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Leehr, Elisabeth J.; Schag, Kathrin; Dresler, Thomas; Grosse-Wentrup, Moritz; Hautzinger, Martin; Fallgatter, Andreas J.; Zipfel, Stephan; Giel, Katrin E.; Ehlis, Ann-Christine (2018): Food specific inhibitory control under negative mood in binge-eating disorder: Evidence from a multimethod approach*. In: International Journal of Eating Disorders, Vol. 51, No. 2: pp. 112-123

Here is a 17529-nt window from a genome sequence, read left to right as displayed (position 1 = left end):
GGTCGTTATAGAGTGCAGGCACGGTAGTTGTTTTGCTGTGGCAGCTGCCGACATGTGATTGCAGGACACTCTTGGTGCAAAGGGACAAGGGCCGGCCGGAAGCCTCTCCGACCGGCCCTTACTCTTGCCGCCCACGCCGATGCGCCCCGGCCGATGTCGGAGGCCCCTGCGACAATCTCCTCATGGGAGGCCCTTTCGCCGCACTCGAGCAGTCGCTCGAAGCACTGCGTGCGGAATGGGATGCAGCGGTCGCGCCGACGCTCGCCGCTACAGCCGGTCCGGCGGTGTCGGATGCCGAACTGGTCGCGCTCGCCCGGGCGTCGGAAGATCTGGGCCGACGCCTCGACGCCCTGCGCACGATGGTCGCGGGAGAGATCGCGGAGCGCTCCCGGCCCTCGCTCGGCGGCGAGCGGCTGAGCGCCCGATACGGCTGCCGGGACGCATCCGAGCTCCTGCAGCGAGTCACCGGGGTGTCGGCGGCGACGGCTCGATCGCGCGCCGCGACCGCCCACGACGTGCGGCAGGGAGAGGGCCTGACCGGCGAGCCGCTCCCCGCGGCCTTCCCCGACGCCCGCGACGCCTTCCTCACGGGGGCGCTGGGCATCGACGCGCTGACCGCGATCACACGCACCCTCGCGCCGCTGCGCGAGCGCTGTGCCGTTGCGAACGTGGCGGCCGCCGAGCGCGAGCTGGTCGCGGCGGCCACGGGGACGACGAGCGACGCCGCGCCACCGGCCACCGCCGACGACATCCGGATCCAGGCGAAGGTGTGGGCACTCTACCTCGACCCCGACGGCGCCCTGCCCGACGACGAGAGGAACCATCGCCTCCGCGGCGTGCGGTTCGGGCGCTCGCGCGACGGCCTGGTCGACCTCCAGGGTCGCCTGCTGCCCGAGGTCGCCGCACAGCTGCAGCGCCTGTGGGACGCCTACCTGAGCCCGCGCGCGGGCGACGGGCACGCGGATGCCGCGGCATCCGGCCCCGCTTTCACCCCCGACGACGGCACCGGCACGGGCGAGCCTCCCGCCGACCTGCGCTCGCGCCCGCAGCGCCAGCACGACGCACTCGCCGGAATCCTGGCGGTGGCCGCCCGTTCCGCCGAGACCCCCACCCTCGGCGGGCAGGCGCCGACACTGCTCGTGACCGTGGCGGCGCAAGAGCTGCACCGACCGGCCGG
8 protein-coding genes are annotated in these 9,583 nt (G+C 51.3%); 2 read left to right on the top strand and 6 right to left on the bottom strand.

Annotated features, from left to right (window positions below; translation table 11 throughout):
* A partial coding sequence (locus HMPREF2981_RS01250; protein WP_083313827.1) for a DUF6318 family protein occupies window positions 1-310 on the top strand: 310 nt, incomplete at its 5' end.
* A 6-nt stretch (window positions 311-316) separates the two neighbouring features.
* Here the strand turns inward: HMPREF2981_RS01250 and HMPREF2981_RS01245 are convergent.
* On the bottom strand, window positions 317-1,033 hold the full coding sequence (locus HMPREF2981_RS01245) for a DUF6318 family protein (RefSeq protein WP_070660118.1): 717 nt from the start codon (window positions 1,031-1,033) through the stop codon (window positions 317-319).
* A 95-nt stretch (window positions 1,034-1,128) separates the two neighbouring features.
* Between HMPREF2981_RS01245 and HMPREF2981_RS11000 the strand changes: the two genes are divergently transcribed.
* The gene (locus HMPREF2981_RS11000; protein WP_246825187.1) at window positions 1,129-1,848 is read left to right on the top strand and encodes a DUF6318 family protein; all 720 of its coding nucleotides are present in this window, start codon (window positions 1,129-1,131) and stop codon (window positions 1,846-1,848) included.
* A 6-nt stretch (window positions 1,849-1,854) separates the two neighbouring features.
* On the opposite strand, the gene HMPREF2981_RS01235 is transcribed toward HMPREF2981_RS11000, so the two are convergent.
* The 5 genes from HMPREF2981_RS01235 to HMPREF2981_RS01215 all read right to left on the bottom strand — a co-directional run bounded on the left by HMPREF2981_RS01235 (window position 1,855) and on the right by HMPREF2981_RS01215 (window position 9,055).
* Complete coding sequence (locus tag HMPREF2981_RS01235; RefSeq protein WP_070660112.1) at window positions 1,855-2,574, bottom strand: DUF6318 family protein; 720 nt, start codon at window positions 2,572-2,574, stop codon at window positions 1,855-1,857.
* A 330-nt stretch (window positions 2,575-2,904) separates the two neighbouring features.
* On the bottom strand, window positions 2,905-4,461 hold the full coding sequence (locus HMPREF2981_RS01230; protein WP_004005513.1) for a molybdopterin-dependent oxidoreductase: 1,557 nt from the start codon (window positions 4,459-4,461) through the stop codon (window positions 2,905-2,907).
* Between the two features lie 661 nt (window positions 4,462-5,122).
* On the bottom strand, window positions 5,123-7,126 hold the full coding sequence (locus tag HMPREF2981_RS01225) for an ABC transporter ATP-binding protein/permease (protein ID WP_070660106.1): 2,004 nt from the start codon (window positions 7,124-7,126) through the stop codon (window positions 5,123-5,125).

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Objective: Inhibitory control has been discussed as a developmental and maintenance factor in binge-eating disorder (BED). The current study is the first aimed at investigating inhibitory control in a negative mood condition on a psychophysiological and behavioral level in BED with a combination of electroencephalography (EEG) and eye tracking (ET). MethodWe conducted a combined EEG and ET study with overweight individuals with BED (BED+, n=24, mean age=31, mean BMI=35 kg/m(2)) and without BED (BED-, n=23, mean age=28, mean BMI=35 kg/m(2)) and a normal-weight (NWC, n=26, mean age 28, mean BMI=22 kg/m(2)) control group. We assessed self-report data regarding impulsivity and emotion regulation as well as the processing of food stimuli under negative mood in an antisaccade task. Main outcome variables comprise event-related potentials (ERP) regarding conflict processing (N2) and performance monitoring (error-related negativity [ERN/Ne]) assessed by EEG and inhibitory control (errors in the first and second saccade) assessed by ET. Results: BED+ patients reported increased impulsivity and higher emotion regulation difficulties compared with the other groups. The eye tracking data revealed impaired inhibitory control in BED+ compared with both control groups. Further, we found preliminary evidence from EEG recordings that conflict processing might be less thorough in the BED+ sample as well as in the NWC sample. In the BED+ sample this might be connected to the inhibitory control deficits on behavioral level. While the BED- sample showed increased conflict processing latencies (N2 latencies), which might indicate a compensation mechanism, the BED+ sample did not show such a mechanism. Performance monitoring (ERN/Ne latencies and amplitudes) was not impaired in the BED+ sample compared with both control samples. Discussion: Participants with BED reported higher impulsivity and lower emotion regulation capacities. The combined investigation of electrocortical processes and behavior contributes to an advanced understanding of behavioral and electrocortical processes underlying inhibitory control in BED. Inhibitory control and negative mood, probably amplified by emotion regulation deficits, should be addressed further in the investigation and treatment of BED.